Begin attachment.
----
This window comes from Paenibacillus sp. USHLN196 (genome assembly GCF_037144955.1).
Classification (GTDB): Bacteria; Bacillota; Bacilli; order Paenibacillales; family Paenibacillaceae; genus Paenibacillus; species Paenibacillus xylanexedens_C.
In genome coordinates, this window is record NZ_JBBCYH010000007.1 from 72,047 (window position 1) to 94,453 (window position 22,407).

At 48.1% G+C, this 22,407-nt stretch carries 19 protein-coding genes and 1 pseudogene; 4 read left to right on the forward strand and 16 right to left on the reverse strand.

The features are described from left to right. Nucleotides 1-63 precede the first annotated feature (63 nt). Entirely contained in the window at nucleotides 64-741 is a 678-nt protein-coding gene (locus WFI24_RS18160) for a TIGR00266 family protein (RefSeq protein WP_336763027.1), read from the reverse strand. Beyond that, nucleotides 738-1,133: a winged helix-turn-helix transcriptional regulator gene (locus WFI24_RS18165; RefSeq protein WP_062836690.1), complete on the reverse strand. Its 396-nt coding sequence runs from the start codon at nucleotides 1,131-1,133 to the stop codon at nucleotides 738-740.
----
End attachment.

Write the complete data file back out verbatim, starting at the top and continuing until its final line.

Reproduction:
This window comes from Paenibacillus sp. USHLN196 (genome assembly GCF_037144955.1).
Classification (GTDB): Bacteria; Bacillota; Bacilli; order Paenibacillales; family Paenibacillaceae; genus Paenibacillus; species Paenibacillus xylanexedens_C.
In genome coordinates, this window is record NZ_JBBCYH010000007.1 from 72,047 (window position 1) to 94,453 (window position 22,407).

At 48.1% G+C, this 22,407-nt stretch carries 19 protein-coding genes and 1 pseudogene; 4 read left to right on the forward strand and 16 right to left on the reverse strand.

The features are described from left to right. Nucleotides 1-63 precede the first annotated feature (63 nt). Entirely contained in the window at nucleotides 64-741 is a 678-nt protein-coding gene (locus WFI24_RS18160) for a TIGR00266 family protein (RefSeq protein WP_336763027.1), read from the reverse strand. Beyond that, nucleotides 738-1,133: a winged helix-turn-helix transcriptional regulator gene (locus WFI24_RS18165; RefSeq protein WP_062836690.1), complete on the reverse strand. Its 396-nt coding sequence runs from the start codon at nucleotides 1,131-1,133 to the stop codon at nucleotides 738-740.